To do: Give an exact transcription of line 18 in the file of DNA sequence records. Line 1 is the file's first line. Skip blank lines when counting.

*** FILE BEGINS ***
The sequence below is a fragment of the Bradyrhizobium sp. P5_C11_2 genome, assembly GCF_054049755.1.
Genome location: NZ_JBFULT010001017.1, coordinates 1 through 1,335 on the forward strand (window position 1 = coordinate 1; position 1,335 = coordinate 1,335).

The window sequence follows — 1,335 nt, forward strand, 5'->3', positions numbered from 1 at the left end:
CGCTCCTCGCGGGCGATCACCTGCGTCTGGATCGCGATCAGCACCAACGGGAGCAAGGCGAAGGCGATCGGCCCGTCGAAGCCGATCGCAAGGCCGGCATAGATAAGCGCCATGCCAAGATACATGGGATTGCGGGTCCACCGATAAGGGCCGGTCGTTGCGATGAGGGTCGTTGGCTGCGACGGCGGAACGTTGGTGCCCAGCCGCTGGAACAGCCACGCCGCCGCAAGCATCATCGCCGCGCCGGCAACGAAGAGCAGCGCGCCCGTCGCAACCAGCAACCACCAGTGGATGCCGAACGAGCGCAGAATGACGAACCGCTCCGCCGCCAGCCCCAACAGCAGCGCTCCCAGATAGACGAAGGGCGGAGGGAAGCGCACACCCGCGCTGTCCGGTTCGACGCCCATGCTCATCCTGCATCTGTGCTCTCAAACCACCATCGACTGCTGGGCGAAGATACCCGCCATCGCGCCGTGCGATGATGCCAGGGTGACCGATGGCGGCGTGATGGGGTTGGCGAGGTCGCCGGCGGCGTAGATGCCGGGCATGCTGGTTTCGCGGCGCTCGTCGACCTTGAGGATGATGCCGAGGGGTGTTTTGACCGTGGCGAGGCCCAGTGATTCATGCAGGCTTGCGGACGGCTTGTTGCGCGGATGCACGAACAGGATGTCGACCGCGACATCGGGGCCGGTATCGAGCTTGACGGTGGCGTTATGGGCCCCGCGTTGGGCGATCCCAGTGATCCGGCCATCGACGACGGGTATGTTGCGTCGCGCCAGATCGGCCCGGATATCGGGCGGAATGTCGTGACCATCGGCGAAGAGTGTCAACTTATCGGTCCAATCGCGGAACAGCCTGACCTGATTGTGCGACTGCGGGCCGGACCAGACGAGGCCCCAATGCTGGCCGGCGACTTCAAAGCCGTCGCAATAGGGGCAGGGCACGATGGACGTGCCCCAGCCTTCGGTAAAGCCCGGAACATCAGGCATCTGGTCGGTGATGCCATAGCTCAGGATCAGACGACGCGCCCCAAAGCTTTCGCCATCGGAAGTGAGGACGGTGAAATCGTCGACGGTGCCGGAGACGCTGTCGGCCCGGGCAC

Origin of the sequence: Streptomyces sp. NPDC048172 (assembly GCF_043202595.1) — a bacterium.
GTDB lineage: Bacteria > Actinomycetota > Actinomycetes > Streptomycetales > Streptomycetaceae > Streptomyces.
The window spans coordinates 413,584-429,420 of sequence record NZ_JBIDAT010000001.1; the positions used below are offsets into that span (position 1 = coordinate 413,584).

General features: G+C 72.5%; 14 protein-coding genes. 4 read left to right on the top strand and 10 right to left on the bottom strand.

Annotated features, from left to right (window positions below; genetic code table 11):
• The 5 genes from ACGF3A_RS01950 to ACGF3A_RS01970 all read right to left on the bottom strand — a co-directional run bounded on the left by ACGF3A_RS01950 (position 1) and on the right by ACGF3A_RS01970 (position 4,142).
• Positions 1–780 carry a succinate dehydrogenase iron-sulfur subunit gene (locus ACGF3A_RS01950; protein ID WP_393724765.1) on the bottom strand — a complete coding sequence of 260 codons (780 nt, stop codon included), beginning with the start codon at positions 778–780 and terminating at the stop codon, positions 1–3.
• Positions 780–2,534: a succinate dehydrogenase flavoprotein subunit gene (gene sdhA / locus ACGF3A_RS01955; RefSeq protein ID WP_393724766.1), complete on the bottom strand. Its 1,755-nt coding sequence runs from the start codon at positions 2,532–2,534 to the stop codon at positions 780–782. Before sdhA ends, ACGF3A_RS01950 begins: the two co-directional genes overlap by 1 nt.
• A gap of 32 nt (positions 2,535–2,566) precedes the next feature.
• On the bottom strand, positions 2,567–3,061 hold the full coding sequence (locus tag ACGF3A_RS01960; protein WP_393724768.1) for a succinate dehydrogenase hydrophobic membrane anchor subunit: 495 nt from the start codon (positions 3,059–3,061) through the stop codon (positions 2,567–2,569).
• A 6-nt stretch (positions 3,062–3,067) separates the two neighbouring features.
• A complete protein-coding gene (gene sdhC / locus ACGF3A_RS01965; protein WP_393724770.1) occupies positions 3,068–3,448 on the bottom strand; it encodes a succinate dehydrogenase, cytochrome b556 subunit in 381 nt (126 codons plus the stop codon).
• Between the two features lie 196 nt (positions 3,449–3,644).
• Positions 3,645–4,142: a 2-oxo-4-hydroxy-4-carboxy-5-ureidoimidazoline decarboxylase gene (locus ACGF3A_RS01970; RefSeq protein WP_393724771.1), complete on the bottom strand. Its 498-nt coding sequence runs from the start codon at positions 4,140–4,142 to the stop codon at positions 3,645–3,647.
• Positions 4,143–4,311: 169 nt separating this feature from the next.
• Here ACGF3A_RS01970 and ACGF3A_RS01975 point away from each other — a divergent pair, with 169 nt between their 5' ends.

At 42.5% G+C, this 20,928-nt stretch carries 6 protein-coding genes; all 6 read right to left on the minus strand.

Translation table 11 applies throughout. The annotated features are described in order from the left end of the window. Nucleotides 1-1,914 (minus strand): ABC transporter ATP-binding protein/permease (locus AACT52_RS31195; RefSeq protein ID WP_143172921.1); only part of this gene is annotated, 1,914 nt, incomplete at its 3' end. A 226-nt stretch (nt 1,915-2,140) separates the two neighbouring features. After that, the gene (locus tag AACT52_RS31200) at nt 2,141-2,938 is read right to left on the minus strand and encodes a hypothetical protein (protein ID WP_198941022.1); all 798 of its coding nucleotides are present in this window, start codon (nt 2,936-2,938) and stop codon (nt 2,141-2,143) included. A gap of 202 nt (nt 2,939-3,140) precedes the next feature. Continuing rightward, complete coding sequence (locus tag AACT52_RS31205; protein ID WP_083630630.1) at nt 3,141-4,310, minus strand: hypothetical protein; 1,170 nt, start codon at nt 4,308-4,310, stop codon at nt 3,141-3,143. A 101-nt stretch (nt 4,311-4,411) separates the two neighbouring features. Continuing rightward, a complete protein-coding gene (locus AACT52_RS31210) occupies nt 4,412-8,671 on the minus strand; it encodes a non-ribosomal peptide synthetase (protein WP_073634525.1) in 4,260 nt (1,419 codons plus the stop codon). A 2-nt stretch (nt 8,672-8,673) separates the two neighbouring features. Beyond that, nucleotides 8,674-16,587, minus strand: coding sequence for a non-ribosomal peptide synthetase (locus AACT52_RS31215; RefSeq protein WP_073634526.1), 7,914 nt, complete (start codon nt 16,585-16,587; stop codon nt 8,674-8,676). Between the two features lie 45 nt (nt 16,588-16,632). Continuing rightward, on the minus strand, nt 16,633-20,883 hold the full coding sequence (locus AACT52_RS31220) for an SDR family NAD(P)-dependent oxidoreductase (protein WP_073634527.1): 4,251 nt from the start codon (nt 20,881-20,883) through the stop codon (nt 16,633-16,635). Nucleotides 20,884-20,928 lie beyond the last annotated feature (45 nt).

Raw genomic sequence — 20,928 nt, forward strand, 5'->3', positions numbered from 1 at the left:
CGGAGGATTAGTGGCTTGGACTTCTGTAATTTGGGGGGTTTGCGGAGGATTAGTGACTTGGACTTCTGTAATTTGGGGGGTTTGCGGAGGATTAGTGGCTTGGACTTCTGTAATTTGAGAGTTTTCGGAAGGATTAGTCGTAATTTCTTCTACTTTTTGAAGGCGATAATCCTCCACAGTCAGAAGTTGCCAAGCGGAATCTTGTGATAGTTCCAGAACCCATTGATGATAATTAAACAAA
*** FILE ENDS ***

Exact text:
• Positions 3,645–4,142: a 2-oxo-4-hydroxy-4-carboxy-5-ureidoimidazoline decarboxylase gene (locus ACGF3A_RS01970; RefSeq protein WP_393724771.1), complete on the bottom strand. Its 498-nt coding sequence runs from the start codon at positions 4,140–4,142 to the stop codon at positions 3,645–3,647.